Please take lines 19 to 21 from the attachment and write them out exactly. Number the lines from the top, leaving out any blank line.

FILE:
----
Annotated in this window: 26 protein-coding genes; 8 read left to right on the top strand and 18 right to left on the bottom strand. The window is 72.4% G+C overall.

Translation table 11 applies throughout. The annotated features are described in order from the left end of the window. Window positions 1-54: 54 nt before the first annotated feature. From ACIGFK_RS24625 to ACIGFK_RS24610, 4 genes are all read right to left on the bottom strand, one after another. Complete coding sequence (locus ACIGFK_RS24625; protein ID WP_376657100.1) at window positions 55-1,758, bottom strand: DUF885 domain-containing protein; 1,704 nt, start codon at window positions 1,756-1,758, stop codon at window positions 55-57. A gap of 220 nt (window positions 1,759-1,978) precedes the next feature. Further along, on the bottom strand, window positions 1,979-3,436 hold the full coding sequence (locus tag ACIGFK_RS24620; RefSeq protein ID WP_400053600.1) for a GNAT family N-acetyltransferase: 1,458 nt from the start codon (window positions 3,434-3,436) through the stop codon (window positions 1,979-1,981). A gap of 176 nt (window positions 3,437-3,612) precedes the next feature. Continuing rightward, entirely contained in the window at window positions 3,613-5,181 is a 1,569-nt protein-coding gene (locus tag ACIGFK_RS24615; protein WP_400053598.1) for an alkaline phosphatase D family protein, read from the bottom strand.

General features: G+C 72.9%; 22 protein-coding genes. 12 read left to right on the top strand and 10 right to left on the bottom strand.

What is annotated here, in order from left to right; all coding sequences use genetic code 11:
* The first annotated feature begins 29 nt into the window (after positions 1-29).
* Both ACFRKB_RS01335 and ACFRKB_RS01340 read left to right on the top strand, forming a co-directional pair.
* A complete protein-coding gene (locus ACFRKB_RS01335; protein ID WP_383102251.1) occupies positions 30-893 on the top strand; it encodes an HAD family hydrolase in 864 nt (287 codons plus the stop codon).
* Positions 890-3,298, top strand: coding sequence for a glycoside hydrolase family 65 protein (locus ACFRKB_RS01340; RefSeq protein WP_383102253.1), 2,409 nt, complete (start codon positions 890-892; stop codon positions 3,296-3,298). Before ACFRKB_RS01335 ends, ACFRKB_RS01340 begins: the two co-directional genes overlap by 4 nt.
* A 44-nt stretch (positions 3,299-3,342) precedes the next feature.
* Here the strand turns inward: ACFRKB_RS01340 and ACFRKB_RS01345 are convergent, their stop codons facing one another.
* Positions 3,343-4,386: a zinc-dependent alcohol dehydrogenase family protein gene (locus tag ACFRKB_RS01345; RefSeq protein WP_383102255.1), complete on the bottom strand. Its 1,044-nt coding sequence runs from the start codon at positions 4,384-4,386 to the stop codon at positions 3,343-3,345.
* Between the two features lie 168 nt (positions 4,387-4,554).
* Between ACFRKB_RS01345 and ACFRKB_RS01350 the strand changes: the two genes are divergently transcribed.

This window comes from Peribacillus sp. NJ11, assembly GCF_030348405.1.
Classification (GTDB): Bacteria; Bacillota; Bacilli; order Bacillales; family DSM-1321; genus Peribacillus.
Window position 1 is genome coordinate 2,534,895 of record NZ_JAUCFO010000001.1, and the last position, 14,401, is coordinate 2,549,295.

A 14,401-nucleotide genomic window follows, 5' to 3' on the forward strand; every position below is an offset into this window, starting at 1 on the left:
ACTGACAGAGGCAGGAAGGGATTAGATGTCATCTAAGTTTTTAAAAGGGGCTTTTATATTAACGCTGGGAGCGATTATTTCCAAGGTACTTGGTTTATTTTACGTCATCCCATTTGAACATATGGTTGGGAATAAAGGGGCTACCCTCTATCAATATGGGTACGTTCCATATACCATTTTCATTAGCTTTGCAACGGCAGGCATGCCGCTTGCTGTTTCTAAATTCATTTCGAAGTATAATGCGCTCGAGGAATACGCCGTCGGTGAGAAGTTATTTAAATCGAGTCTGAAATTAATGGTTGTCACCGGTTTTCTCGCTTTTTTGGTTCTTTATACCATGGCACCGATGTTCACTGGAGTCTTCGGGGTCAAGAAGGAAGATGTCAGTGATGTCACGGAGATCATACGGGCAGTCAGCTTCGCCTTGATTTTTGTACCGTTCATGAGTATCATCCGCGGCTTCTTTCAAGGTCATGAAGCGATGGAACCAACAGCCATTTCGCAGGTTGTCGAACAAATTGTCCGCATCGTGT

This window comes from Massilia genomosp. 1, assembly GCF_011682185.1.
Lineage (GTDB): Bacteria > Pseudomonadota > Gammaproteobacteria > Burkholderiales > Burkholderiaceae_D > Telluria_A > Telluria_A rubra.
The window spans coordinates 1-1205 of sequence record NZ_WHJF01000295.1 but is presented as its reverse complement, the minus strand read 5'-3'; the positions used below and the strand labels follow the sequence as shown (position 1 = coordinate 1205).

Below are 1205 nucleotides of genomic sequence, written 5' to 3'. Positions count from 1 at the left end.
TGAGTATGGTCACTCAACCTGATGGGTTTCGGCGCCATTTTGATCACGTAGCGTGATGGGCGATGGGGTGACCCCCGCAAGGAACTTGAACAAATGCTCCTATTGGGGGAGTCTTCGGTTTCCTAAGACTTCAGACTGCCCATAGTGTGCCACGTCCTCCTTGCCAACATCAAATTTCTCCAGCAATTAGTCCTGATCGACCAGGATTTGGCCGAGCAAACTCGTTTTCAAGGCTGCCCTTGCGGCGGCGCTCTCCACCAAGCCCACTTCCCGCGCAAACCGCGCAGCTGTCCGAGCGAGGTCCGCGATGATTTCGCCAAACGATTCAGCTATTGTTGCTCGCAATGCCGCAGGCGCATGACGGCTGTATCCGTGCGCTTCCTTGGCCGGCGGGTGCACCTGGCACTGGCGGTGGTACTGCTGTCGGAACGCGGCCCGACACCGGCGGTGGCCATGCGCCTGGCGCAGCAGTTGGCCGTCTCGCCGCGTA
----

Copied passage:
This window comes from Massilia genomosp. 1, assembly GCF_011682185.1.
Lineage (GTDB): Bacteria > Pseudomonadota > Gammaproteobacteria > Burkholderiales > Burkholderiaceae_D > Telluria_A > Telluria_A rubra.
The window spans coordinates 1-1205 of sequence record NZ_WHJF01000295.1 but is presented as its reverse complement, the minus strand read 5'-3'; the positions used below and the strand labels follow the sequence as shown (position 1 = coordinate 1205).